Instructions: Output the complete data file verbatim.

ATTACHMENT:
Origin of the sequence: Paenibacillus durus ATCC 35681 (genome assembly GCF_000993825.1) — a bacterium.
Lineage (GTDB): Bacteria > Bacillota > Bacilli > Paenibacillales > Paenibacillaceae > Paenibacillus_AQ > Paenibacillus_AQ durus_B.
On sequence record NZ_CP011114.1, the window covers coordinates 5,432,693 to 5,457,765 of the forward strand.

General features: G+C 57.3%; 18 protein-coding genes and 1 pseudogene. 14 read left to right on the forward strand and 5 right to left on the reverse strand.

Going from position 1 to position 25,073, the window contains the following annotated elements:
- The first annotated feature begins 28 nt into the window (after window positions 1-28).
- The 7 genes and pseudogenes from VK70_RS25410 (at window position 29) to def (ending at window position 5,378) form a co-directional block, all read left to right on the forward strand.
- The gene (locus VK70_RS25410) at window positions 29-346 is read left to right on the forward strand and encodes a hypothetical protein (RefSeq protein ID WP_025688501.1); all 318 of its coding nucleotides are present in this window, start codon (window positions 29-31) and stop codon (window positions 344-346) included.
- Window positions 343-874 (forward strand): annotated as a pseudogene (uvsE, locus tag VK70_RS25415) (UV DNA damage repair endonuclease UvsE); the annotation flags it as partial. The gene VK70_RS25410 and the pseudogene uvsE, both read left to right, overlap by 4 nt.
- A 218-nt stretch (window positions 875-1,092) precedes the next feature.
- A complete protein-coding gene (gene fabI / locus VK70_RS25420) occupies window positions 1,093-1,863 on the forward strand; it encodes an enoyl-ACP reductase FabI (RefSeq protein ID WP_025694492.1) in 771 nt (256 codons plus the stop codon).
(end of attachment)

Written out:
Origin of the sequence: Paenibacillus durus ATCC 35681 (genome assembly GCF_000993825.1) — a bacterium.
Lineage (GTDB): Bacteria > Bacillota > Bacilli > Paenibacillales > Paenibacillaceae > Paenibacillus_AQ > Paenibacillus_AQ durus_B.
On sequence record NZ_CP011114.1, the window covers coordinates 5,432,693 to 5,457,765 of the forward strand.

General features: G+C 57.3%; 18 protein-coding genes and 1 pseudogene. 14 read left to right on the forward strand and 5 right to left on the reverse strand.

Going from position 1 to position 25,073, the window contains the following annotated elements:
- The first annotated feature begins 28 nt into the window (after window positions 1-28).
- The 7 genes and pseudogenes from VK70_RS25410 (at window position 29) to def (ending at window position 5,378) form a co-directional block, all read left to right on the forward strand.
- The gene (locus VK70_RS25410) at window positions 29-346 is read left to right on the forward strand and encodes a hypothetical protein (RefSeq protein ID WP_025688501.1); all 318 of its coding nucleotides are present in this window, start codon (window positions 29-31) and stop codon (window positions 344-346) included.
- Window positions 343-874 (forward strand): annotated as a pseudogene (uvsE, locus tag VK70_RS25415) (UV DNA damage repair endonuclease UvsE); the annotation flags it as partial. The gene VK70_RS25410 and the pseudogene uvsE, both read left to right, overlap by 4 nt.
- A 218-nt stretch (window positions 875-1,092) precedes the next feature.
- A complete protein-coding gene (gene fabI / locus VK70_RS25420) occupies window positions 1,093-1,863 on the forward strand; it encodes an enoyl-ACP reductase FabI (RefSeq protein ID WP_025694492.1) in 771 nt (256 codons plus the stop codon).